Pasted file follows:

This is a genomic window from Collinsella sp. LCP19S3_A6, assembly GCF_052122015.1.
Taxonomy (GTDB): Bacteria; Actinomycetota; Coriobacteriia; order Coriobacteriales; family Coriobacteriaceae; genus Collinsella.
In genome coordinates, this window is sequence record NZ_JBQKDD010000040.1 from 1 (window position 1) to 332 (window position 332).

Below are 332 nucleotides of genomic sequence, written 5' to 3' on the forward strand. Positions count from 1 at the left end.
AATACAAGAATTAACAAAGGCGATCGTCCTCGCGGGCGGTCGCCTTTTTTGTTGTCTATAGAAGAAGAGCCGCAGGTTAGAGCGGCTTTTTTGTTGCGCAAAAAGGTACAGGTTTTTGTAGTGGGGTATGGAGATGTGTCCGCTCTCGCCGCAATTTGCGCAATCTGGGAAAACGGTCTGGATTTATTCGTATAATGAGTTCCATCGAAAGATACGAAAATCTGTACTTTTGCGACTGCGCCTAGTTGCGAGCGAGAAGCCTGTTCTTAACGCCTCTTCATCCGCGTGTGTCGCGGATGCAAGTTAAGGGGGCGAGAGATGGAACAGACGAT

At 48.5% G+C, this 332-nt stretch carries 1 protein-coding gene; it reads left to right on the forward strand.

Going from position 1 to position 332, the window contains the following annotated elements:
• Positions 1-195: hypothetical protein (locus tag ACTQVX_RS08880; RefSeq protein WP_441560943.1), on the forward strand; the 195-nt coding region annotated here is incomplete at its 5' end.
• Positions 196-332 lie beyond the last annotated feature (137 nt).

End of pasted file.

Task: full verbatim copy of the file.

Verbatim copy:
This is a genomic window from Collinsella sp. LCP19S3_A6, assembly GCF_052122015.1.
Taxonomy (GTDB): Bacteria; Actinomycetota; Coriobacteriia; order Coriobacteriales; family Coriobacteriaceae; genus Collinsella.
In genome coordinates, this window is sequence record NZ_JBQKDD010000040.1 from 1 (window position 1) to 332 (window position 332).

Below are 332 nucleotides of genomic sequence, written 5' to 3' on the forward strand. Positions count from 1 at the left end.
AATACAAGAATTAACAAAGGCGATCGTCCTCGCGGGCGGTCGCCTTTTTTGTTGTCTATAGAAGAAGAGCCGCAGGTTAGAGCGGCTTTTTTGTTGCGCAAAAAGGTACAGGTTTTTGTAGTGGGGTATGGAGATGTGTCCGCTCTCGCCGCAATTTGCGCAATCTGGGAAAACGGTCTGGATTTATTCGTATAATGAGTTCCATCGAAAGATACGAAAATCTGTACTTTTGCGACTGCGCCTAGTTGCGAGCGAGAAGCCTGTTCTTAACGCCTCTTCATCCGCGTGTGTCGCGGATGCAAGTTAAGGGGGCGAGAGATGGAACAGACGAT

At 48.5% G+C, this 332-nt stretch carries 1 protein-coding gene; it reads left to right on the forward strand.

Going from position 1 to position 332, the window contains the following annotated elements:
• Positions 1-195: hypothetical protein (locus tag ACTQVX_RS08880; RefSeq protein WP_441560943.1), on the forward strand; the 195-nt coding region annotated here is incomplete at its 5' end.
• Positions 196-332 lie beyond the last annotated feature (137 nt).